Monday 9 July 2018
Ash (Fraxinus excelsior) is my favourite timber to turn, with possibly the greatest variation in grain and colour among our native timbers. Ash is also our toughest timber in terms of tensile strength; its only weakness being that it is not durable outside but for turning vases, platters, bowls and all types of spindle work, including tool handles, it is a superb timber. The timber is slightly coarse and ring porous – think of the ends of the grain being like open tubes. Generally a pale white in colour with prominent grain, the sapwood is not distinguishable from the heartwood but most will have olive stain in the centre. Interestingly, ash is a member of the olive family, which includes privet and lilac, so, as you can see, our description of 'olive ash' is not so far out.
This olive stain – or black heart as they call it in Europe – is denser in terms of texture and weight than the white timber – and even small amounts of it can cause imbalance in the smallest bowl blanks on the biggest of lathes. This olive can be impervious to applied colours and stains and will also absorb finishing products at a different rate to white timber. For these reasons, production furniture makers prefer white ash for even finishing and staining.
In mature parkland or field trees – those that have not been able to lean into other trees and share the stresses of high winds – ripple or basketweave grain is common in the buttresses around the base and under main forks. These forks can also yield spectacular flame figure grain that is coloured by olive stain and, if you're lucky, ripple too.
Just occasionally, there appears the odd tree with ripple throughout and even rarer, one with olive stain right out to the bark but most blanks commercially available will be either white or with some olive stain. Some blanks can look like pure olive wood and even resemble a pale zebrano (Microberlinia brazzavillensis) at times.
Spalting in ash that has lain out in the rain for a few years is not uncommon and can look spectacular, but most often, by the time the timber gets to this stage, it is too pecky to turn reliably.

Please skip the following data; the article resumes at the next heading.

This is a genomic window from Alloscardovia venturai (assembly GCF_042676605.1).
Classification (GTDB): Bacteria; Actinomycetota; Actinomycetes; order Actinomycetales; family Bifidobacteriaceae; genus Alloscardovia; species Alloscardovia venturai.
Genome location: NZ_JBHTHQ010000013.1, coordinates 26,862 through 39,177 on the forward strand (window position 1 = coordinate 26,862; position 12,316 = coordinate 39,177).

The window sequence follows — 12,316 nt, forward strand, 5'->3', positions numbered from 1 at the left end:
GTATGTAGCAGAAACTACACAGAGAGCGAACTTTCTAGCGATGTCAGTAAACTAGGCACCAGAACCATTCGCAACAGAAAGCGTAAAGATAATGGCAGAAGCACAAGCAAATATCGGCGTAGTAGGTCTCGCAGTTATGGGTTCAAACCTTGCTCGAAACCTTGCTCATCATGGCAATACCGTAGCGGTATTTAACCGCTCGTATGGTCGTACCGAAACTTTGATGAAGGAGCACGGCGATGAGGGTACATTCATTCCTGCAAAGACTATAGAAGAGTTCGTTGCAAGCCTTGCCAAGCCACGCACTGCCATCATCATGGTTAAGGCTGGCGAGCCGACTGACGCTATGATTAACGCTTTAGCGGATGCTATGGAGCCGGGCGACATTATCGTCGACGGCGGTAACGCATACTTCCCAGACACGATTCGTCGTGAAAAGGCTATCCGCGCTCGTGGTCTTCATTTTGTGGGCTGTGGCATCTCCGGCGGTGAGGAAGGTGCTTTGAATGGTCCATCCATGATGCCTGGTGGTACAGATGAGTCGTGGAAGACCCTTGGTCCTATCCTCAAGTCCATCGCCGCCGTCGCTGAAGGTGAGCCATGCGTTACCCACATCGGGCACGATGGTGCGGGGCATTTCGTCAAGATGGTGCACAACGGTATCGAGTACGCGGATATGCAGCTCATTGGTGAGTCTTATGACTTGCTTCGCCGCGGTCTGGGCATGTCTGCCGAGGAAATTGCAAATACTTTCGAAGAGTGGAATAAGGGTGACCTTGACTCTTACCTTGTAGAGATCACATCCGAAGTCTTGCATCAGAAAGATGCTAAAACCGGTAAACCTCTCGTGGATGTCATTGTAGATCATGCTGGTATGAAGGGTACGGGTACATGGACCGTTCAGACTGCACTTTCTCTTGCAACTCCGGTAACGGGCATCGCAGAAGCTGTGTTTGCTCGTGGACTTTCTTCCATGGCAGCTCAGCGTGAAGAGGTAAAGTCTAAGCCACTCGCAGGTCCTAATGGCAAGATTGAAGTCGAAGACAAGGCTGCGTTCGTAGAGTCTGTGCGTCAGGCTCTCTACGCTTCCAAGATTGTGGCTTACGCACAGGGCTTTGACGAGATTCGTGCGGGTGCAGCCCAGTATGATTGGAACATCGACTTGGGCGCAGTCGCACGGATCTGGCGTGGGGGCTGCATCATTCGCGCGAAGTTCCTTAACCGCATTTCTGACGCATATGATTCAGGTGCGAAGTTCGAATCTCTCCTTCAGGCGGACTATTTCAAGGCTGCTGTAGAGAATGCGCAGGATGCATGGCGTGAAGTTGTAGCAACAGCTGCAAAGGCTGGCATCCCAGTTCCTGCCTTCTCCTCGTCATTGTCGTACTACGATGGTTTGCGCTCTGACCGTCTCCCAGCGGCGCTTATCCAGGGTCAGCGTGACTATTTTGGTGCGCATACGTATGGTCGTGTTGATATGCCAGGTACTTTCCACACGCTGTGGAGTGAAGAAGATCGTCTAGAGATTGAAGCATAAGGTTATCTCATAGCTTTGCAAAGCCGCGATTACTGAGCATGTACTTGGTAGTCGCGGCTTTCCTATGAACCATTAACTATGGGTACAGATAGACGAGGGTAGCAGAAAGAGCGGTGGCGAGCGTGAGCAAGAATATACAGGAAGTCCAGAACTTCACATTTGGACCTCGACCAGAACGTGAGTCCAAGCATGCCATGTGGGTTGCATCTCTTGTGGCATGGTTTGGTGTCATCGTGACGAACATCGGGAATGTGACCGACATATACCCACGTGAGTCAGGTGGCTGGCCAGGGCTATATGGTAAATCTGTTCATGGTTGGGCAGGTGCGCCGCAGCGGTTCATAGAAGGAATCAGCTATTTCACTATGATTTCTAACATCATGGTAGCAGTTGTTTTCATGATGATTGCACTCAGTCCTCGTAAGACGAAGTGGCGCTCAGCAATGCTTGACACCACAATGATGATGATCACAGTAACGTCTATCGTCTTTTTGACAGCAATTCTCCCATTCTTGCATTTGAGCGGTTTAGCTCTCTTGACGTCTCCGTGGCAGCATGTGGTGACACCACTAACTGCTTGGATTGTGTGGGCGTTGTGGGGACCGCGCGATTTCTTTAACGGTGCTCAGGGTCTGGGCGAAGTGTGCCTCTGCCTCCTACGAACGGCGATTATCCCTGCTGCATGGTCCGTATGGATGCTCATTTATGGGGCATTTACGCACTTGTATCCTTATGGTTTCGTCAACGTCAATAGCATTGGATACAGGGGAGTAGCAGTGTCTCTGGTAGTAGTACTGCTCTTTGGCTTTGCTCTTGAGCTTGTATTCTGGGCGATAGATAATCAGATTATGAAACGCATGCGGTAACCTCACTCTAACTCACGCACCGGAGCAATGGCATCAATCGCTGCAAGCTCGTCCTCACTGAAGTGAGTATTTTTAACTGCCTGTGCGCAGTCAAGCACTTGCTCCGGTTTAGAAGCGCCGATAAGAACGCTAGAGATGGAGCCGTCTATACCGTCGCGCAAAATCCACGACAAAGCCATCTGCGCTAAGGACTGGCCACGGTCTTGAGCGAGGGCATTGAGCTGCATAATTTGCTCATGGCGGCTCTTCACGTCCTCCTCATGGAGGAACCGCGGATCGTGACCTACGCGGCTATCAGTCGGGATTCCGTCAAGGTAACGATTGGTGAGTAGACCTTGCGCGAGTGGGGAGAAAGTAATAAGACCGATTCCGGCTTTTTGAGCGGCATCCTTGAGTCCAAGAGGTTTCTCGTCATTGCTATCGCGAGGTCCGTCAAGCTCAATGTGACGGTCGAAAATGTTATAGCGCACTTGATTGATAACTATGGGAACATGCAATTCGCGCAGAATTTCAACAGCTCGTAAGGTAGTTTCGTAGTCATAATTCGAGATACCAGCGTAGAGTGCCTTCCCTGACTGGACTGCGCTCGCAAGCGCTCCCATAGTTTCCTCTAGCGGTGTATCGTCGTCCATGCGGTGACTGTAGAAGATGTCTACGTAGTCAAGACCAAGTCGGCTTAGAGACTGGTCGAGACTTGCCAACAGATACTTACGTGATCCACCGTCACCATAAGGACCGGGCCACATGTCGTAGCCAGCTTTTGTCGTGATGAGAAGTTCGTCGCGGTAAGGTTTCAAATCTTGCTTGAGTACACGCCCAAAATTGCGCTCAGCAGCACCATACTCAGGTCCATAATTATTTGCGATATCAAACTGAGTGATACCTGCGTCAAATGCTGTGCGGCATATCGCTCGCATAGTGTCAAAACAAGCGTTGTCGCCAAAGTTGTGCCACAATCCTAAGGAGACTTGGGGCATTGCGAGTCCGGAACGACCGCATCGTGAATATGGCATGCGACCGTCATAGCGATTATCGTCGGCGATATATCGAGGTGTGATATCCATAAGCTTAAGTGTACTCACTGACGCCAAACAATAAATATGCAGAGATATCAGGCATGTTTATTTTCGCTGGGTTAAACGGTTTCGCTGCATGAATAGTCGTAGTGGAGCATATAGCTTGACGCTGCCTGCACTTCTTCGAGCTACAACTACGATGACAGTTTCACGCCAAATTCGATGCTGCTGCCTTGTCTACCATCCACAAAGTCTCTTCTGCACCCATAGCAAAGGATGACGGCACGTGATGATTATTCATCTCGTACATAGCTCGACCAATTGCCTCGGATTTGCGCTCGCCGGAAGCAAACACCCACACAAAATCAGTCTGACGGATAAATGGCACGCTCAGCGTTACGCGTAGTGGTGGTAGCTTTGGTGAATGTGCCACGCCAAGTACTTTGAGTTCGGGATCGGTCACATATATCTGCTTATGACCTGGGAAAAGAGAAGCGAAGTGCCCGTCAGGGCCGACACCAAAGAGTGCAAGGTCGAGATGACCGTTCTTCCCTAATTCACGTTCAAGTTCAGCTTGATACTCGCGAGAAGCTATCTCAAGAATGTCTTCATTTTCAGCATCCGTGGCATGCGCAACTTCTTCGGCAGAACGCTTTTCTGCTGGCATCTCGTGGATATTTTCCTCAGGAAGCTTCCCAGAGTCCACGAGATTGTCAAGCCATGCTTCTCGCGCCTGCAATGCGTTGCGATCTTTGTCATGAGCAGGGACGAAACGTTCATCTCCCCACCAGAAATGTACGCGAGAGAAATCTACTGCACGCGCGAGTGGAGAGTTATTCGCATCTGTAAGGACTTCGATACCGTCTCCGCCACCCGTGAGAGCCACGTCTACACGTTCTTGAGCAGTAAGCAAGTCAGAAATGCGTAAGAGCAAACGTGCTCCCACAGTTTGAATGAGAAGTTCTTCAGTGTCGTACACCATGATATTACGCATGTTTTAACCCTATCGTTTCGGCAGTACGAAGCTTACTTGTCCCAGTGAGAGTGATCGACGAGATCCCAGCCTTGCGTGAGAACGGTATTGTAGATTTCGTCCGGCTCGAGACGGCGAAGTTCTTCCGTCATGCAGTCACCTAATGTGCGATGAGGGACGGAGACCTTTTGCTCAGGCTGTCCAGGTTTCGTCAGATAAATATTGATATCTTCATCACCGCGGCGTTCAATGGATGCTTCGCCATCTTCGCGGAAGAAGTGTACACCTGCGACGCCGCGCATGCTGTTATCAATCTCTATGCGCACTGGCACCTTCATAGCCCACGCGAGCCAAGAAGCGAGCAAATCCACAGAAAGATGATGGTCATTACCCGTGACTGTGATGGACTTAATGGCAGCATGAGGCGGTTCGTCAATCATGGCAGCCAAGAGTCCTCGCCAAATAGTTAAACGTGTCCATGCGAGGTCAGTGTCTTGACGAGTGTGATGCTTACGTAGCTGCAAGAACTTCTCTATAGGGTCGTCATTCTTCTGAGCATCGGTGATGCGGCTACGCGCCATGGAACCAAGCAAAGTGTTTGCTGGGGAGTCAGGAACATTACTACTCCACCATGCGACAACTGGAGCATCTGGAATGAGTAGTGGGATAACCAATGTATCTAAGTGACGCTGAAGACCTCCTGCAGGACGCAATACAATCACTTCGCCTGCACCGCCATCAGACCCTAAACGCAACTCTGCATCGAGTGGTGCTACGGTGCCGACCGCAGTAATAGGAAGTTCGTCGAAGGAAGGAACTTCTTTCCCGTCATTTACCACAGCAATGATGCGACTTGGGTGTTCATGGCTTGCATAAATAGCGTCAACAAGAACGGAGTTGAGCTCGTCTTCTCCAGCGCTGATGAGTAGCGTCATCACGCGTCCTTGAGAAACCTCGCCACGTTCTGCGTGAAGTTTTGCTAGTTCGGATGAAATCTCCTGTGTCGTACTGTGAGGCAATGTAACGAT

Ash bacterial canker (Pseudomonas savastonoi) is rarely fatal to trees and can add interest to the timber, either as large voids or small dark patches, which appear on the surface. Don't panic if you see the fine pin holes of the ash bark beetle (Hylesinus varius), as they are specific to ash, only live in the bark and cambium layer of the tree, but do not enter the viable timber.
Like most timbers and especially pale ones, ash is best felled in the winter and before the new leaf buds begin to swell. When it is first cut, the white timber takes on a pinkish tinge, which soon disappears.
Ash is best milled soon after felling, which reduces the risk of grey stain in the sapwood. That said, we once milled some that had laid in the yard for two summers and they were as clean as new.
It just goes to show that for every rule you think you have learned about timber, there is always a tree that disproves it and makes the job so interesting. The timber mills easily despite having a tough grain and is put into stick as soon as possible after milling, which helps to keep it clean.
In my opinion, trees are like people: the young ones are strong, full of tension and therefore prone to being unreliable, whereas the old ones are more settled – possibly starting to senesce as the cells break down and lose their elasticity so are a little weaker – and more reliable, and this certainly can be the case with ash. Thinner section planks of 25-38mm are usually milled from the smaller trees. 125mm planks are not an impossible plank thickness from larger trees, but 100mm is generally the thickest we mill. This is because with most hardwoods, thicker planks tend to shrink and harden before the core moisture has seeped out and as the outer case shrinks and the centre does not, something has to give, so splits appear on the surface. Heavy oak beams are the best illustration of this.
Interestingly, ash is one of the few timbers that hangs into its bark during the drying process, especially if it is winter felled, so is therefore ideal for bark-edged bowls if you harvest your own timber. Commercially speaking, it is rarely viable to mill a tree to yield bark-edged bowl blanks.